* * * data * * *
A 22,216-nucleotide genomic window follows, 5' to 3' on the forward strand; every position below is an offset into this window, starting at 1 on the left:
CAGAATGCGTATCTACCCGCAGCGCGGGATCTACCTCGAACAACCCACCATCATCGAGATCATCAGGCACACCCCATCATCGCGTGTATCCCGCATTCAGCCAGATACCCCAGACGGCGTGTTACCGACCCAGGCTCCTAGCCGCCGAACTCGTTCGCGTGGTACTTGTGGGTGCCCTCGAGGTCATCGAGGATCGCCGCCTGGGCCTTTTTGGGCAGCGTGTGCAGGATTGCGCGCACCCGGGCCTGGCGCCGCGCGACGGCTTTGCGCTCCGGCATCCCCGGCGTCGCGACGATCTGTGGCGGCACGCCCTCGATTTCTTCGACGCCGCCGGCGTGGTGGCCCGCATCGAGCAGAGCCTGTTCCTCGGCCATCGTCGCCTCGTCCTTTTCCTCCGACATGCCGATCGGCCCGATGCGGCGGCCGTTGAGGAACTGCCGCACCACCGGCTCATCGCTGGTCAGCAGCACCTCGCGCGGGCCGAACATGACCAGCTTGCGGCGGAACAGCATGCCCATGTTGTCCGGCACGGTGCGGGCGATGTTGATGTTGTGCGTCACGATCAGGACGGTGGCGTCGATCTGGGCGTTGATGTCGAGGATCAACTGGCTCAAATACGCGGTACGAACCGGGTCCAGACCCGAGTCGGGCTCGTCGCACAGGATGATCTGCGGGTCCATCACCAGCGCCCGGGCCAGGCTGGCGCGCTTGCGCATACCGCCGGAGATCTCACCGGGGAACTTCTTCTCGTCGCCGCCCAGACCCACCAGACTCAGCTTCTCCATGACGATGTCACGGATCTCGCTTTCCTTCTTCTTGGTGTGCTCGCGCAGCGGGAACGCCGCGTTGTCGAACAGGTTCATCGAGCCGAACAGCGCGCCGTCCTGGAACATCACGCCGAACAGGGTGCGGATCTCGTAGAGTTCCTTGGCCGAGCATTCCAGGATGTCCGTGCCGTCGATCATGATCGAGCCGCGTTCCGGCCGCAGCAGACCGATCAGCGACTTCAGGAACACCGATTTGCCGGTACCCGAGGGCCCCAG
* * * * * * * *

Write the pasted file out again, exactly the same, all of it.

A 22,216-nucleotide genomic window follows, 5' to 3' on the forward strand; every position below is an offset into this window, starting at 1 on the left:
CAGAATGCGTATCTACCCGCAGCGCGGGATCTACCTCGAACAACCCACCATCATCGAGATCATCAGGCACACCCCATCATCGCGTGTATCCCGCATTCAGCCAGATACCCCAGACGGCGTGTTACCGACCCAGGCTCCTAGCCGCCGAACTCGTTCGCGTGGTACTTGTGGGTGCCCTCGAGGTCATCGAGGATCGCCGCCTGGGCCTTTTTGGGCAGCGTGTGCAGGATTGCGCGCACCCGGGCCTGGCGCCGCGCGACGGCTTTGCGCTCCGGCATCCCCGGCGTCGCGACGATCTGTGGCGGCACGCCCTCGATTTCTTCGACGCCGCCGGCGTGGTGGCCCGCATCGAGCAGAGCCTGTTCCTCGGCCATCGTCGCCTCGTCCTTTTCCTCCGACATGCCGATCGGCCCGATGCGGCGGCCGTTGAGGAACTGCCGCACCACCGGCTCATCGCTGGTCAGCAGCACCTCGCGCGGGCCGAACATGACCAGCTTGCGGCGGAACAGCATGCCCATGTTGTCCGGCACGGTGCGGGCGATGTTGATGTTGTGCGTCACGATCAGGACGGTGGCGTCGATCTGGGCGTTGATGTCGAGGATCAACTGGCTCAAATACGCGGTACGAACCGGGTCCAGACCCGAGTCGGGCTCGTCGCACAGGATGATCTGCGGGTCCATCACCAGCGCCCGGGCCAGGCTGGCGCGCTTGCGCATACCGCCGGAGATCTCACCGGGGAACTTCTTCTCGTCGCCGCCCAGACCCACCAGACTCAGCTTCTCCATGACGATGTCACGGATCTCGCTTTCCTTCTTCTTGGTGTGCTCGCGCAGCGGGAACGCCGCGTTGTCGAACAGGTTCATCGAGCCGAACAGCGCGCCGTCCTGGAACATCACGCCGAACAGGGTGCGGATCTCGTAGAGTTCCTTGGCCGAGCATTCCAGGATGTCCGTGCCGTCGATCATGATCGAGCCGCGTTCCGGCCGCAGCAGACCGATCAGCGACTTCAGGAACACCGATTTGCCGGTACCCGAGGGCCCCAG